All graduates at all educational levels face the same challenge – what’s next? Apart from a select group of graduates who already have their plans mapped out, for many graduates their future plans are unknown. This is especially true for high school graduates.
It is unreasonable to assume that all high school seniors know exactly what they want to do for the rest of their lives. Some may know that they want to go on to college, and others may want to jump directly into the workforce. Regardless of the decision made at this level, the truth is that this is a time of discovery for many young people. And one of the best ways to learn more about oneself and about what opportunities are out there is to attend the local community college.
One of the attractions of a community college is the diversity of the programs offered – either career-oriented or baccalaureate transfer. Students can learn a trade, such as welding, or a valued skill set, such as nursing, while others may choose to take a more traditional route. College-bound students can complete the first two years of a bachelor’s degree at a lower cost and closer to home at their local community college.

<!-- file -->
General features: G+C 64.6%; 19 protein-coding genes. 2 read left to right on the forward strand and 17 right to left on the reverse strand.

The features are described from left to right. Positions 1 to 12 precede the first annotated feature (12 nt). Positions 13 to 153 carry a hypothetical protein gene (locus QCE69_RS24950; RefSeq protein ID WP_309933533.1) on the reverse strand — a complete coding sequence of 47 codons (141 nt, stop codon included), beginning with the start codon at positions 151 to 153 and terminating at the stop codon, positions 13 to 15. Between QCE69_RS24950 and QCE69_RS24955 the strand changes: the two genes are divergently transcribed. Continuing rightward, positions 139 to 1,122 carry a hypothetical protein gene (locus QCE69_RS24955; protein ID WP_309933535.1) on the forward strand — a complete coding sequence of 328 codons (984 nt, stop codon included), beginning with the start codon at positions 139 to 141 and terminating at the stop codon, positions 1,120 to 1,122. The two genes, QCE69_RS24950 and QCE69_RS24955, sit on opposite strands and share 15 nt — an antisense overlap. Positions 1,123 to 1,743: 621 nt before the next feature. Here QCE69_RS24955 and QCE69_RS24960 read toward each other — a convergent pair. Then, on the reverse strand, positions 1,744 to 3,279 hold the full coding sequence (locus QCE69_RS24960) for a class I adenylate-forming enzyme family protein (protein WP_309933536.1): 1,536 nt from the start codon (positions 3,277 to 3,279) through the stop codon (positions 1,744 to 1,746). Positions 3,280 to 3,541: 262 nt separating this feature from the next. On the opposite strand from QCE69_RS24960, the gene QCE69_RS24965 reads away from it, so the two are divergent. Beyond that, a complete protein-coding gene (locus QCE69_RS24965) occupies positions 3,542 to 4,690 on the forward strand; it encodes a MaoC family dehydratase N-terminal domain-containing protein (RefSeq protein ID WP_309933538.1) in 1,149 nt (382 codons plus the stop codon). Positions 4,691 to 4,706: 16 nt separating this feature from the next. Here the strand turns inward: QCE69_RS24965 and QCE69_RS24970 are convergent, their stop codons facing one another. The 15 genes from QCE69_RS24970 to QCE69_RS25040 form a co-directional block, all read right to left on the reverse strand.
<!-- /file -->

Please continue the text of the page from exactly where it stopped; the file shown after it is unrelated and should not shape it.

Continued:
Not only do students tend to receive more personal attention in a community college setting, they also have more opportunities to become involved with activities and/or groups which interest them the most. In high school, students may not have had the chance to be a part of something that fits their specific interests, but in college they can join with others who have similar interests and backgrounds to become a part of a competitive team in such areas as speech, business, government, or archery, or even to be cast in a musical production or join the choir. College can open the door to untapped talent and student achievement.
In many ways, community colleges are the proving grounds for students to test the waters of adulthood. Students come in young and afraid but eager to learn, and leave more mature, confident, and prepared for that next step.